A great addition to the list of Cathedral books – thank you Hilary McKay.

The little girl in the extract teeters on the edge of Shirley Temple and Lewis Carroll territory, but you have to allow Goudge the time she lived and wrote in. The picture is by John Hoppner, and came from the Wikigallery

Dickens himself wrote about a Cathedral City in The Mystery of Edwin Drood.














Saturday, 27 June 2015

The Fearless Treasure by Noel Streatfeild



published 1953


Fearless Treasure


[The time-travelling children are in 18th century London]

There were smartly-dressed ladies, with great hooped skirts and very low-cut bodices, with their hair hidden by little lace or linen caps. With them were what by their aprons seemed to be their maids, who, though more plainly dressed, looked as much like their mistresses as possible…. Although they had been to the market and done their shopping they seemed in no hurry to get home, but walked up the road looking around in an eager way to see if any friends were about…

The gentlemen were, the children thought, very dressy. They had what they took for long hair, but Mr Fosse said were wigs. He said, if they could look through the walls of the houses, they would see gentlemen without a hair on their heads, sitting in very expensive dressing-gowns waiting for the wig man to finish curling their hair before they could go out. They wore lovely brocade coats with masses of button-holes, fine handsome turned-back cuffs, white lace at their wrists and necks, long waistcoats, with again rows of button-holes, breeches to the knee and, of all gorgeous things to wear, many of them had red heels on their shoes. On their heads they mostly had huge turned-up black hats, bound with gold braid.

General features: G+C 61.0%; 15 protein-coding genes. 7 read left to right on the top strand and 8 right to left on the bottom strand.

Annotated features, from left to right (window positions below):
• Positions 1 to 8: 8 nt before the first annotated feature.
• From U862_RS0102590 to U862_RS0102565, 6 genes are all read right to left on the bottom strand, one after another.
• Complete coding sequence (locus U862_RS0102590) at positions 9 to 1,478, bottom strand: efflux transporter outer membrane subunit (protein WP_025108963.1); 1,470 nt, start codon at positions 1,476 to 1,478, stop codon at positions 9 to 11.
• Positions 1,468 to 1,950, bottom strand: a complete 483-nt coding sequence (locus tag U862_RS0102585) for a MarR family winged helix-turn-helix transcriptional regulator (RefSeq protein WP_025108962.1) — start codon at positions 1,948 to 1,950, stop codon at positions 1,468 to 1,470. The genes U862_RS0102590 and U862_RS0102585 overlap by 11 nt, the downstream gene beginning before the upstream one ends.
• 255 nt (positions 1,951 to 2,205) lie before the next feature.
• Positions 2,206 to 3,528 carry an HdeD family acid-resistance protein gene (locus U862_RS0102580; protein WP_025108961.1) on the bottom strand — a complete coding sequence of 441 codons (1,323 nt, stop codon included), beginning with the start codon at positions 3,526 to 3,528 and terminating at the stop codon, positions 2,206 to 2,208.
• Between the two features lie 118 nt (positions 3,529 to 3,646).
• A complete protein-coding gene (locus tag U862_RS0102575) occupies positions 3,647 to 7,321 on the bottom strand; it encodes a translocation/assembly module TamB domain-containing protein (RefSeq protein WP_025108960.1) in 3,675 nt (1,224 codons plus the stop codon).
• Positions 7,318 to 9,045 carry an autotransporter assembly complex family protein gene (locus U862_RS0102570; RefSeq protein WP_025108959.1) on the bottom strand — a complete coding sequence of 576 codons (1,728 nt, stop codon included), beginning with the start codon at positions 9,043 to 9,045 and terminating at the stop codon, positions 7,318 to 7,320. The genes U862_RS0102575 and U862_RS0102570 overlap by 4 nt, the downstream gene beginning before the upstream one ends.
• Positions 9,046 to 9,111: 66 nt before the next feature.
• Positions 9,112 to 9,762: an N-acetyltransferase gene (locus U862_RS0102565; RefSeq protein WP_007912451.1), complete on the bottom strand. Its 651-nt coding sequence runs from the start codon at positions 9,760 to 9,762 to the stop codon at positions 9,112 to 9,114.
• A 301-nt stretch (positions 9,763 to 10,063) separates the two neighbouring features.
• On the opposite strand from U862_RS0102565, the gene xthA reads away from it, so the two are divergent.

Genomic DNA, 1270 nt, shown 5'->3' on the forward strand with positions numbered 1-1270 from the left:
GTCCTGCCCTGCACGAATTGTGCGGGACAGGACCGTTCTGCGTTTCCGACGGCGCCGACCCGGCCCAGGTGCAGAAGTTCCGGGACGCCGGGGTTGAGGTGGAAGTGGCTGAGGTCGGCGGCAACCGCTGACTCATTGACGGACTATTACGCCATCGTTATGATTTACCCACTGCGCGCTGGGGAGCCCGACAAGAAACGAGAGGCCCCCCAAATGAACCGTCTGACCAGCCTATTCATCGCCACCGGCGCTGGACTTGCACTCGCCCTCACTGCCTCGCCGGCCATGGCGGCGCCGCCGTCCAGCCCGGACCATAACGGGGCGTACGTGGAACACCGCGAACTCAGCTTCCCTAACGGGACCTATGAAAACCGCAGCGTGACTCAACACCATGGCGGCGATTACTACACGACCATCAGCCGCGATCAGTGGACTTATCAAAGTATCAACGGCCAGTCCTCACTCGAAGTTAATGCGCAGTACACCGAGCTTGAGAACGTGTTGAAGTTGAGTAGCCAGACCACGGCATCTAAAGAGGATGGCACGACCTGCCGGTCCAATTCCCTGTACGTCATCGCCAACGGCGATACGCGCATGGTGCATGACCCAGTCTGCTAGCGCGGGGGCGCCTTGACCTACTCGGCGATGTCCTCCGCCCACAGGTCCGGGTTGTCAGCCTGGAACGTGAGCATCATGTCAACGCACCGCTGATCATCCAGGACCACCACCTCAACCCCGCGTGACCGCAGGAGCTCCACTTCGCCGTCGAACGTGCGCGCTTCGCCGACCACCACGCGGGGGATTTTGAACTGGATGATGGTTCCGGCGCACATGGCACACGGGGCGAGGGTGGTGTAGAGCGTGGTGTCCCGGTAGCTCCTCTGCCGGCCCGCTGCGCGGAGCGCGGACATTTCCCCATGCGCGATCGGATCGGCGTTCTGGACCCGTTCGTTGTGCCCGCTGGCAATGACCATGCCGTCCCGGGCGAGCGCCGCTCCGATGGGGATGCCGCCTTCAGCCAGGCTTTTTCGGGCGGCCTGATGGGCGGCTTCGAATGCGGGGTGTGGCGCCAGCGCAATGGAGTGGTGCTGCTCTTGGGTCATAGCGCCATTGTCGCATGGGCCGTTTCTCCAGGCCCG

observations: So this was interesting: at the end of last year when I did a post on E Nesbit’s House of Arden (time-travelling children, costumes), two fellow-Nesbit fans and blog-friends both mentioned this book for comparison purposes.

Daniel Milford-Cottam said:
There's a Noel Streatfeild book that is very similar in general concept to House of Arden called "The Fearless Treasure." which is... very hard to describe otherwise. Six children, three girls, three boys, from six very different schools and six very different backgrounds - from working class, to super-posh - are sent to visit a strange old man who takes them back through time to six different periods - where each of them discovers a different connection/link to the past. It's a pretty good book and an interesting story, but it is very odd - I wasn't expecting it from Streatfeild although it has a LOT of her trademark touches.
Lissa Evans then said:
I remember finding The Fearless Treasure extremely hard going - it had very peculiar illustrations and ends with two children 'winning' and having to come up with a good way of using a large old house. The solution is a sort of school where poor but distinguished children can learn to rise above their background. I agree with Daniel - very odd.
I was convinced I had never heard of it, let alone read it, despite being such an all-round Streatfeild fan, and ordered a copy for myself.

And when I started reading it, I got to the end of page 1, and it all came flooding back: I most certainly had read it, and remembered with absolute certainty various details that were going to pop up in the next few pages.